Starting out with Defold and TypeScript

The Defold game engine has been in my bookmarks folder for months now, but I’ve only just recently started to make things with the engine. I’m a web dev as my day job, so I was drawn to the TypeScript community extension for Defold.

It turns out I’m more productive working on tools than games, so here’s what I’ve done so far:

  • Created a TypeScriptToLua (TSTL) plugin that will strip the last extension from files that have multiple extensions. This is used to handle Defold’s specific file extensions, so a file name like player.script.ts is output to player.script instead of the incorrect player.script.lua. This plugin can replace the patch file that comes with ts-defold, so you’re not locked to using early versions of TSTL. (Link)
  • Tweaked the type definitions for the Defold game engine from ts-defold/types. I’ve been slowly describing more of the types that were left as unknown in the original output. I’m not sure how useful this is to the average developer, but I find it satisfying. (Link)
  • Created type definitions for britzl’s new boom framework. (Link)
  • Created a project template that includes all of the above. (Link)
  • Created type definitions for thejustinwalsh’s xmath framework. The comments are adapted from Defold’s vmath library, so I’m not sure they’re 100% accurate to xmath’s implementation, but they seem pretty close. (Link)

I also played around with using Chat-GPT to generate some native extensions. My C++ knowledge is limited, but I was able to cajole the AI into creating something that works.

  • Math library with clamp and round functions (Link)

  • String library with a variety of convenience methods (Link)

  • PRNG library based on mulberry32 (Link)

There are already community extensions that cover these use cases, so I doubt my libraries will see much use. Still, it’s fun to see how easy it is to extend the engine, despite being a complete newcomer.

(Apologies for posting a follow-up so soon; this was supposed to be part of the initial post, but I ran into a limit with the number of links.)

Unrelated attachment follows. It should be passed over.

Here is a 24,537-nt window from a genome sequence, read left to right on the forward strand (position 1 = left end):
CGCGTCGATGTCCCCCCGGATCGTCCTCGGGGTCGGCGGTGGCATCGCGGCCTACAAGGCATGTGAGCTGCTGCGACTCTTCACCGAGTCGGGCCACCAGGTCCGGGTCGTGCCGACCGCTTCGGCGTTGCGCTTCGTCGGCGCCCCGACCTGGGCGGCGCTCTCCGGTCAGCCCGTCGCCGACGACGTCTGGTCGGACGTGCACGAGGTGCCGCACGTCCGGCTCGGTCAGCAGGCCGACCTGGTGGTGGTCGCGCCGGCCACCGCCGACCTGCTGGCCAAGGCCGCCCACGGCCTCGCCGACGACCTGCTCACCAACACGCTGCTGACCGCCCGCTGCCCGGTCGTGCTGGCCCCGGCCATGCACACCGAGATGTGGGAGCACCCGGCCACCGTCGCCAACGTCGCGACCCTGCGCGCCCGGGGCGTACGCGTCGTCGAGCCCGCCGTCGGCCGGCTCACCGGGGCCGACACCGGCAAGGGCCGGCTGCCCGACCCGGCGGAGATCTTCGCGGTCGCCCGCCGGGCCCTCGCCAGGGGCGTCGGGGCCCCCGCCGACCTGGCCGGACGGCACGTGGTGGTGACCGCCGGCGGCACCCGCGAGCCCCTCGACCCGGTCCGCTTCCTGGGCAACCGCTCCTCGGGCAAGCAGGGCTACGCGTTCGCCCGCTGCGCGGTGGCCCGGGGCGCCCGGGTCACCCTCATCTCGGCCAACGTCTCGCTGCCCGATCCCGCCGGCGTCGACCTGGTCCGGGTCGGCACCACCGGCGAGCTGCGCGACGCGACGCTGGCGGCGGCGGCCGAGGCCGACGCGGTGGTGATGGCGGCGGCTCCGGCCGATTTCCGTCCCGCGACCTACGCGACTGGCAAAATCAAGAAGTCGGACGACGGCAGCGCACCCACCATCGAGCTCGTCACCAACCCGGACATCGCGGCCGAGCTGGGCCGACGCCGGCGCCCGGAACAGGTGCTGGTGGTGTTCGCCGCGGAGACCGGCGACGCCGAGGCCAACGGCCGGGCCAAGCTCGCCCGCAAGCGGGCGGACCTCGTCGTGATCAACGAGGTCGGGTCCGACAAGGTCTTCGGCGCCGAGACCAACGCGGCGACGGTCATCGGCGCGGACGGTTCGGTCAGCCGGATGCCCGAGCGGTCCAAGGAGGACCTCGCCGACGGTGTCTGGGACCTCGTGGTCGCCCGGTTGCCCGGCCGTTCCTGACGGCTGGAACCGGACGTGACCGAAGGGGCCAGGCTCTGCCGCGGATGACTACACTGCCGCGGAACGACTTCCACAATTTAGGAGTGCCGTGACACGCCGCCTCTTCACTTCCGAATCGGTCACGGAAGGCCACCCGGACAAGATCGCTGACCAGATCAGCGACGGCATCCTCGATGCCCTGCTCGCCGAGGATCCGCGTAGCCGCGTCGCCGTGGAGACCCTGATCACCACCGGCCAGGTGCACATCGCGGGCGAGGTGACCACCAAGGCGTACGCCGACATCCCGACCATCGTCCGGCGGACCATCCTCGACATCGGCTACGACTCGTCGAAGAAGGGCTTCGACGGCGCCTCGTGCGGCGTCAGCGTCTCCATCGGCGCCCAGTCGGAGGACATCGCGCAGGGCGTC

Pretty cool stuff to be honest! Well done!

No worries. This was probably because you joined the forum recently and your trust level was low.

This is nice. Could this be directly integrated with ts-defold? Or is it ok to have it as a separate plugin?

Interesting. What kind of prompts did you use? How much manual work did you need to do?

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I think it’s fine to exist as a separate plugin. Yesterday I published it to the npm registry, so that should be a dependable place for it to live.

I’d like to update the main TS-Defold template to use my plugin. I’ve started the process, but the chain of dependencies is more complex than I first realized.

The TypeScript project doesn’t use semantic versioning. But the package managers in this ecosystem expect all packages to follow semver. So lots of TS-Defold dependencies are requesting TypeScript > 4 and < 5, because they expect v5 to be a major version with breaking changes.

I’m in the process of sending pull requests to several repos that will hopefully unblock the updates I’d like to make.

I would start my initial prompt with as many requirements as I could, like this:

"create a defold extension that exposes a module to lua, use c++ that does not use any features newer than 2009, and does not use the standard library, and always uses const char instead of std::string. the name of the module is estring."*

Then I would add specific functions in follow-up prompts.

It really likes to output code that uses “luaL_newlib”. I think this is from Lua 5.2 and so it doesn’t work in Defold? I would manually replace it with “luaL_register” because I had seen other Defold extensions use that. Maybe if I had told it to use Lua 5.1 it wouldn’t make that mistake.